Thank you and goodnight ♥

Day 112ish: All the way through

Day 112ish. It’s probably time to stop counting in days.

I am back in Bangkok. I am slightly hungover, damp from rainstorms, aching from having walked a million miles through the city in a single day, and happy all the way through.

From Vientaine we – the CELTA 5 – travelled north through mountainous Laos to breathtaking Vang Vieng, then still further north to Luang Prabang. In Vang Vieng we went tubing on the Nam Song the day after a rainstorm, the sky washed clean and the river golden brown and flowing despite the season; the following day we cycled to a shady lagoon, swam, explored a temple-cave, saw butterflies. In Luang Prabang we got up at dawn to watch the people of the town giving alms to the monks and visited pristine blue waterfalls. We also ate ALL the baguettes and were eaten by ALL the mosquitoes.

ImageTham Phu Kham Cave (Vang Vieng, Laos)

Rosa and I took a 2-day slow boat up the Mekong river to the Thai-Laos boarder. We crossed headed to Chiang Rai by public bus, ate Thai hot pot in an outdoor food court while ladyboys mimed the words to power ballads on a stage built for the purpose. Here Rosa and I parted company – I headed south to Lampang, a bustling little town chock full of Lanna-style buildings and a tourist attraction called “Numerous wooden poles”. Highly recommend. From there I headed further south to Sukhothai, almost slept through my stop but realised just in time, then on a songtaw to the old city met a girl who started my secondary school the same year I left. Finally, I headed back to sticky Bangkok to drink beer on a street corner with Tom of Cat Ba Quintet fame, and then 19 floors up in the Sky Hotel looking out over the city during a thunderstorm, and then the next day we got stranded in a zoo because of another downpour. I like Thailand in the rainy season – it’s unpredictable and exciting.

And suddenly, just like that, the travelling portion of this trip is over. Back to Real Life, where I have to be responsible and sensible and not be on the move and probably not have any adventures and have a job that will be busy and hard and keep me in one place for an entire year if it works out. Travelling makes me happy. I’ll miss it. I don’t really want to stop, in fact. By the time I get to pick up my bag and head out into the world again, I’ll be 30 years old.

I can’t bloody wait.

Day 87: I went to Laos

You know what it’s like. One minute you’re overcome with joy and sweet, sweet relief because you finished your CELTA and definitely didn’t fail and have TIME on your hands and are FREE godamnit! and can swim guilt-free in the pool at the prison/resort you’ve been confined to for the previous month… then the next you’ve had a real-life job offer and are facing the prospect of living in BANGKOK for an entire year doing ACTUAL work like a real human being.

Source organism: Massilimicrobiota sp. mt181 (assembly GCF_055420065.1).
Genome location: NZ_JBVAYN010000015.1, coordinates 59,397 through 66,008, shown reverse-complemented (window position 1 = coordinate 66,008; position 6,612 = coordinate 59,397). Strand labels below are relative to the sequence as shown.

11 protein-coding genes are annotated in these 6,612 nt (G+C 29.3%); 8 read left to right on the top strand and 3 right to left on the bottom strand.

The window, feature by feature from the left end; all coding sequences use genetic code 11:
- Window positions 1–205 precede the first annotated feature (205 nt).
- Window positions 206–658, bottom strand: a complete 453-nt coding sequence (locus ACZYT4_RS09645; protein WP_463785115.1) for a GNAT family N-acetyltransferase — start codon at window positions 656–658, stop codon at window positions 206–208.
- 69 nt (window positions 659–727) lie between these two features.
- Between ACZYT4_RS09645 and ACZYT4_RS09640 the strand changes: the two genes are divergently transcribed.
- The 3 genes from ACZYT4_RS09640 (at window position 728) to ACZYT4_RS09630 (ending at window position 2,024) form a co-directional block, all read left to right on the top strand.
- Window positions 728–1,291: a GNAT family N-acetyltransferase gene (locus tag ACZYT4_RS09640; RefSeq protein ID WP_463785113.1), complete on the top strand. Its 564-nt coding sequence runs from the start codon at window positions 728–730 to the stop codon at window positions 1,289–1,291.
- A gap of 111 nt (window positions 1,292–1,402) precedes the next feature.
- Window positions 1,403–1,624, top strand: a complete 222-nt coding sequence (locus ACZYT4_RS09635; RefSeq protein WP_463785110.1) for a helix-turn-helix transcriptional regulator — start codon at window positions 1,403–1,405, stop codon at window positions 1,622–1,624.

It’s a toughie. I did what anyone would do in that situation: I went to Laos.

Laos is, naturally, chock full of people who have finished a CELTA course and are now contemplating an ELT career that, until scant days ago, seemed to be a million miles away. The reason it seems this way is possibly because I am travelling with 4 of my CELTA compadres, survivors all, and because when there are 5 of you travelling together you really seem to fill up a place. I suppose there are SOME people out there who haven’t just finished a CELTA. There’s a gulf between us, though. You start to feel that these non-CELTA types are just fakers, the easy chilled-out movers and shakers. They don’t know what the rest of us have been though. How can they ever understand? Don’t they feel the urge to translate things into phonetic script at 2am, just for fun? Where is there inclination to split Life into the structure of a skills-based lesson: where’s their gist task, their scanning task, their detail task? What about freer practice? Most importantly, why don’t they understand – I mean really understand – the breadth and depth of that most sacred of questions: HAS IT BEEN RAINING?